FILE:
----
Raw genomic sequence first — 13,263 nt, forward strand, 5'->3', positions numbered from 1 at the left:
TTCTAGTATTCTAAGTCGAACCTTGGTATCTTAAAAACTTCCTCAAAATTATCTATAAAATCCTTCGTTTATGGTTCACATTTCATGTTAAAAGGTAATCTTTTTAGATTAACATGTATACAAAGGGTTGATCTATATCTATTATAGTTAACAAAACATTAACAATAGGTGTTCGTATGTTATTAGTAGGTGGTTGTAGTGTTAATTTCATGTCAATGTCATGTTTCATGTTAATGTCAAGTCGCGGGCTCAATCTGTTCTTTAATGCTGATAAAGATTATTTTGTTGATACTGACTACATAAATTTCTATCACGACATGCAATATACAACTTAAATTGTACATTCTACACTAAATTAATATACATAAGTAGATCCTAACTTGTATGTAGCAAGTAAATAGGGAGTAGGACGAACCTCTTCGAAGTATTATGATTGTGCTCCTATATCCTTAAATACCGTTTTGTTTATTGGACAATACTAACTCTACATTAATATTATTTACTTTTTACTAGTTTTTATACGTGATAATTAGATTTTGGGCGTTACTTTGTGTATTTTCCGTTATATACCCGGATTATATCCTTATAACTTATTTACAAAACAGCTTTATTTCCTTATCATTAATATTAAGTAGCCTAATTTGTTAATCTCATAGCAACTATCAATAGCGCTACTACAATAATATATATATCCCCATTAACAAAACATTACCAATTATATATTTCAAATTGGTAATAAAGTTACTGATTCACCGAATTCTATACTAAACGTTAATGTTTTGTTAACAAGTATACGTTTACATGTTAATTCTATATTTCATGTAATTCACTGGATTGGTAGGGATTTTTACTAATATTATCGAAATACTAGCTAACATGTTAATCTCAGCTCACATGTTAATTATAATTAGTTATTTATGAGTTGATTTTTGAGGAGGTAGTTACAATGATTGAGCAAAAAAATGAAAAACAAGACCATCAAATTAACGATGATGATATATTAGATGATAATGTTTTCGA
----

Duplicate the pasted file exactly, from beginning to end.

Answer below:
Raw genomic sequence first — 13,263 nt, forward strand, 5'->3', positions numbered from 1 at the left:
TTCTAGTATTCTAAGTCGAACCTTGGTATCTTAAAAACTTCCTCAAAATTATCTATAAAATCCTTCGTTTATGGTTCACATTTCATGTTAAAAGGTAATCTTTTTAGATTAACATGTATACAAAGGGTTGATCTATATCTATTATAGTTAACAAAACATTAACAATAGGTGTTCGTATGTTATTAGTAGGTGGTTGTAGTGTTAATTTCATGTCAATGTCATGTTTCATGTTAATGTCAAGTCGCGGGCTCAATCTGTTCTTTAATGCTGATAAAGATTATTTTGTTGATACTGACTACATAAATTTCTATCACGACATGCAATATACAACTTAAATTGTACATTCTACACTAAATTAATATACATAAGTAGATCCTAACTTGTATGTAGCAAGTAAATAGGGAGTAGGACGAACCTCTTCGAAGTATTATGATTGTGCTCCTATATCCTTAAATACCGTTTTGTTTATTGGACAATACTAACTCTACATTAATATTATTTACTTTTTACTAGTTTTTATACGTGATAATTAGATTTTGGGCGTTACTTTGTGTATTTTCCGTTATATACCCGGATTATATCCTTATAACTTATTTACAAAACAGCTTTATTTCCTTATCATTAATATTAAGTAGCCTAATTTGTTAATCTCATAGCAACTATCAATAGCGCTACTACAATAATATATATATCCCCATTAACAAAACATTACCAATTATATATTTCAAATTGGTAATAAAGTTACTGATTCACCGAATTCTATACTAAACGTTAATGTTTTGTTAACAAGTATACGTTTACATGTTAATTCTATATTTCATGTAATTCACTGGATTGGTAGGGATTTTTACTAATATTATCGAAATACTAGCTAACATGTTAATCTCAGCTCACATGTTAATTATAATTAGTTATTTATGAGTTGATTTTTGAGGAGGTAGTTACAATGATTGAGCAAAAAAATGAAAAACAAGACCATCAAATTAACGATGATGATATATTAGATGATAATGTTTTCGA